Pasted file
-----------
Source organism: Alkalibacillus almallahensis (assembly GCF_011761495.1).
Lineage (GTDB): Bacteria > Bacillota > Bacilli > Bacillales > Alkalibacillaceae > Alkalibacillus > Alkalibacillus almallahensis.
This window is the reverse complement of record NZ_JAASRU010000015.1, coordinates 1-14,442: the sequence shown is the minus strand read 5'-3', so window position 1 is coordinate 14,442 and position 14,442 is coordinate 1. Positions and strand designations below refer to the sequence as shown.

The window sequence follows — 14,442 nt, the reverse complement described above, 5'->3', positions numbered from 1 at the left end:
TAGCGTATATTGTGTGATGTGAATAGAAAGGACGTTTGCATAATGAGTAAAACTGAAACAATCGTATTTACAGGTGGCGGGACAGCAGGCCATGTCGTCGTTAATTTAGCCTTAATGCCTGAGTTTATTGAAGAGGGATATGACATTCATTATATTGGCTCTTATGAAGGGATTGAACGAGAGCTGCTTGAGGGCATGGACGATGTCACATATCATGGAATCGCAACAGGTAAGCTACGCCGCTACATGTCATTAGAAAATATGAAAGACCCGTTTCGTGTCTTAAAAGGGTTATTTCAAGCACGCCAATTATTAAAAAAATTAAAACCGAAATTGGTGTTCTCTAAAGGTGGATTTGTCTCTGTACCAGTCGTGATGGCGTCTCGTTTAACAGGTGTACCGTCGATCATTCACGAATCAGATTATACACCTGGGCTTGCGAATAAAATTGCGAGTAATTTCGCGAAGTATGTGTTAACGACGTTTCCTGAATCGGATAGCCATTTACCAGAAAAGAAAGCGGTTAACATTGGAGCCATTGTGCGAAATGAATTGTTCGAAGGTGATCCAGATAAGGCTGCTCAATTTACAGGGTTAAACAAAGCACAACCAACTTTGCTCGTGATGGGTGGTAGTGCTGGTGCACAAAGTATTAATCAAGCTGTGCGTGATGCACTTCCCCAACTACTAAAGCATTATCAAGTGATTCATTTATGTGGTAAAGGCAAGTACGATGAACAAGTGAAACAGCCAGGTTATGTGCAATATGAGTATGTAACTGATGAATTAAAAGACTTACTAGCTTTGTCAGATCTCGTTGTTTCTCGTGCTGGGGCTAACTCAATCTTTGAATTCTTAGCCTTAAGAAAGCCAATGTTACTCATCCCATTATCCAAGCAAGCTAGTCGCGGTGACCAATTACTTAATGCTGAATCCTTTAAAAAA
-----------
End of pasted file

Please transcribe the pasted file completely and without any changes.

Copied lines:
Source organism: Alkalibacillus almallahensis (assembly GCF_011761495.1).
Lineage (GTDB): Bacteria > Bacillota > Bacilli > Bacillales > Alkalibacillaceae > Alkalibacillus > Alkalibacillus almallahensis.
This window is the reverse complement of record NZ_JAASRU010000015.1, coordinates 1-14,442: the sequence shown is the minus strand read 5'-3', so window position 1 is coordinate 14,442 and position 14,442 is coordinate 1. Positions and strand designations below refer to the sequence as shown.

The window sequence follows — 14,442 nt, the reverse complement described above, 5'->3', positions numbered from 1 at the left end:
TAGCGTATATTGTGTGATGTGAATAGAAAGGACGTTTGCATAATGAGTAAAACTGAAACAATCGTATTTACAGGTGGCGGGACAGCAGGCCATGTCGTCGTTAATTTAGCCTTAATGCCTGAGTTTATTGAAGAGGGATATGACATTCATTATATTGGCTCTTATGAAGGGATTGAACGAGAGCTGCTTGAGGGCATGGACGATGTCACATATCATGGAATCGCAACAGGTAAGCTACGCCGCTACATGTCATTAGAAAATATGAAAGACCCGTTTCGTGTCTTAAAAGGGTTATTTCAAGCACGCCAATTATTAAAAAAATTAAAACCGAAATTGGTGTTCTCTAAAGGTGGATTTGTCTCTGTACCAGTCGTGATGGCGTCTCGTTTAACAGGTGTACCGTCGATCATTCACGAATCAGATTATACACCTGGGCTTGCGAATAAAATTGCGAGTAATTTCGCGAAGTATGTGTTAACGACGTTTCCTGAATCGGATAGCCATTTACCAGAAAAGAAAGCGGTTAACATTGGAGCCATTGTGCGAAATGAATTGTTCGAAGGTGATCCAGATAAGGCTGCTCAATTTACAGGGTTAAACAAAGCACAACCAACTTTGCTCGTGATGGGTGGTAGTGCTGGTGCACAAAGTATTAATCAAGCTGTGCGTGATGCACTTCCCCAACTACTAAAGCATTATCAAGTGATTCATTTATGTGGTAAAGGCAAGTACGATGAACAAGTGAAACAGCCAGGTTATGTGCAATATGAGTATGTAACTGATGAATTAAAAGACTTACTAGCTTTGTCAGATCTCGTTGTTTCTCGTGCTGGGGCTAACTCAATCTTTGAATTCTTAGCCTTAAGAAAGCCAATGTTACTCATCCCATTATCCAAGCAAGCTAGTCGCGGTGACCAATTACTTAATGCTGAATCCTTTAAAAAA